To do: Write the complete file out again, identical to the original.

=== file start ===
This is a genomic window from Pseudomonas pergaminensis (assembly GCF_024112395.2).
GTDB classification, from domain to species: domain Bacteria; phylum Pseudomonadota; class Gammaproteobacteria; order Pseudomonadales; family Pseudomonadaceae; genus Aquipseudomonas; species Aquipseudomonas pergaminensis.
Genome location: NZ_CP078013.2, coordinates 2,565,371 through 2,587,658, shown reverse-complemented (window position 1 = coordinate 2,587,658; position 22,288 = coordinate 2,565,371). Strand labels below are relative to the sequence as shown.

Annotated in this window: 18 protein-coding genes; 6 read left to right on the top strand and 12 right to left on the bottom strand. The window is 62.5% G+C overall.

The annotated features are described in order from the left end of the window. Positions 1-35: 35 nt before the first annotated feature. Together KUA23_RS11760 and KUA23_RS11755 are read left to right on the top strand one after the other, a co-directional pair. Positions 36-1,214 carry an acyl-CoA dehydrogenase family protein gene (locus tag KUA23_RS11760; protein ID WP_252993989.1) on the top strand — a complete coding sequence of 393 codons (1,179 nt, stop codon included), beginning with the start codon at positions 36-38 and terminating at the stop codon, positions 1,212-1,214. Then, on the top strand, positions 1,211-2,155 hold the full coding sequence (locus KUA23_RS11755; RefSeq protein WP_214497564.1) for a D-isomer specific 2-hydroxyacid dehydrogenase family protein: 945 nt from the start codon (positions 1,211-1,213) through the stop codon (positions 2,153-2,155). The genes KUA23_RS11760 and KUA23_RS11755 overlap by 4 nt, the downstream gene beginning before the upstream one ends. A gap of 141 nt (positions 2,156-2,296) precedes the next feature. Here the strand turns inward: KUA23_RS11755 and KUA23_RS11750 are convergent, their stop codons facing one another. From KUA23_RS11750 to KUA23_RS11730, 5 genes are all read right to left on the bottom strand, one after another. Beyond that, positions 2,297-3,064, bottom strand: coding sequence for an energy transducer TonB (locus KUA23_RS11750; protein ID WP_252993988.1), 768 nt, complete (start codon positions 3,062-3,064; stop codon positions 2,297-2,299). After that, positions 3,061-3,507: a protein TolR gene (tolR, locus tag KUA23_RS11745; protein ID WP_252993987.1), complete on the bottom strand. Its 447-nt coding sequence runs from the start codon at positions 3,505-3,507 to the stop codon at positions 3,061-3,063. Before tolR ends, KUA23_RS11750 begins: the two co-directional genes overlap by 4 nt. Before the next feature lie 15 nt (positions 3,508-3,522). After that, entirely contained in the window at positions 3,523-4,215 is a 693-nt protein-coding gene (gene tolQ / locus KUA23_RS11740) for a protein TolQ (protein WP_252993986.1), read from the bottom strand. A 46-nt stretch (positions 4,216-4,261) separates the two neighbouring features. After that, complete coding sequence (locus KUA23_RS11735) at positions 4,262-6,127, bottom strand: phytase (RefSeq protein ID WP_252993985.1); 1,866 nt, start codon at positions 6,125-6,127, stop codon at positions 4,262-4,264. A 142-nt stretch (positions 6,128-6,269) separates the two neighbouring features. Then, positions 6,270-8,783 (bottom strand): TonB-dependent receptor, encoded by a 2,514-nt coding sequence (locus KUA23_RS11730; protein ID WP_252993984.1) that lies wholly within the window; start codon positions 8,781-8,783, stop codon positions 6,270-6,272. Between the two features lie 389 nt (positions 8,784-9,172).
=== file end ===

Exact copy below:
This is a genomic window from Pseudomonas pergaminensis (assembly GCF_024112395.2).
GTDB classification, from domain to species: domain Bacteria; phylum Pseudomonadota; class Gammaproteobacteria; order Pseudomonadales; family Pseudomonadaceae; genus Aquipseudomonas; species Aquipseudomonas pergaminensis.
Genome location: NZ_CP078013.2, coordinates 2,565,371 through 2,587,658, shown reverse-complemented (window position 1 = coordinate 2,587,658; position 22,288 = coordinate 2,565,371). Strand labels below are relative to the sequence as shown.

Annotated in this window: 18 protein-coding genes; 6 read left to right on the top strand and 12 right to left on the bottom strand. The window is 62.5% G+C overall.

The annotated features are described in order from the left end of the window. Positions 1-35: 35 nt before the first annotated feature. Together KUA23_RS11760 and KUA23_RS11755 are read left to right on the top strand one after the other, a co-directional pair. Positions 36-1,214 carry an acyl-CoA dehydrogenase family protein gene (locus tag KUA23_RS11760; protein ID WP_252993989.1) on the top strand — a complete coding sequence of 393 codons (1,179 nt, stop codon included), beginning with the start codon at positions 36-38 and terminating at the stop codon, positions 1,212-1,214. Then, on the top strand, positions 1,211-2,155 hold the full coding sequence (locus KUA23_RS11755; RefSeq protein WP_214497564.1) for a D-isomer specific 2-hydroxyacid dehydrogenase family protein: 945 nt from the start codon (positions 1,211-1,213) through the stop codon (positions 2,153-2,155). The genes KUA23_RS11760 and KUA23_RS11755 overlap by 4 nt, the downstream gene beginning before the upstream one ends. A gap of 141 nt (positions 2,156-2,296) precedes the next feature. Here the strand turns inward: KUA23_RS11755 and KUA23_RS11750 are convergent, their stop codons facing one another. From KUA23_RS11750 to KUA23_RS11730, 5 genes are all read right to left on the bottom strand, one after another. Beyond that, positions 2,297-3,064, bottom strand: coding sequence for an energy transducer TonB (locus KUA23_RS11750; protein ID WP_252993988.1), 768 nt, complete (start codon positions 3,062-3,064; stop codon positions 2,297-2,299). After that, positions 3,061-3,507: a protein TolR gene (tolR, locus tag KUA23_RS11745; protein ID WP_252993987.1), complete on the bottom strand. Its 447-nt coding sequence runs from the start codon at positions 3,505-3,507 to the stop codon at positions 3,061-3,063. Before tolR ends, KUA23_RS11750 begins: the two co-directional genes overlap by 4 nt. Before the next feature lie 15 nt (positions 3,508-3,522). After that, entirely contained in the window at positions 3,523-4,215 is a 693-nt protein-coding gene (gene tolQ / locus KUA23_RS11740) for a protein TolQ (protein WP_252993986.1), read from the bottom strand. A 46-nt stretch (positions 4,216-4,261) separates the two neighbouring features. After that, complete coding sequence (locus KUA23_RS11735) at positions 4,262-6,127, bottom strand: phytase (RefSeq protein ID WP_252993985.1); 1,866 nt, start codon at positions 6,125-6,127, stop codon at positions 4,262-4,264. A 142-nt stretch (positions 6,128-6,269) separates the two neighbouring features. Then, positions 6,270-8,783 (bottom strand): TonB-dependent receptor, encoded by a 2,514-nt coding sequence (locus KUA23_RS11730; protein ID WP_252993984.1) that lies wholly within the window; start codon positions 8,781-8,783, stop codon positions 6,270-6,272. Between the two features lie 389 nt (positions 8,784-9,172).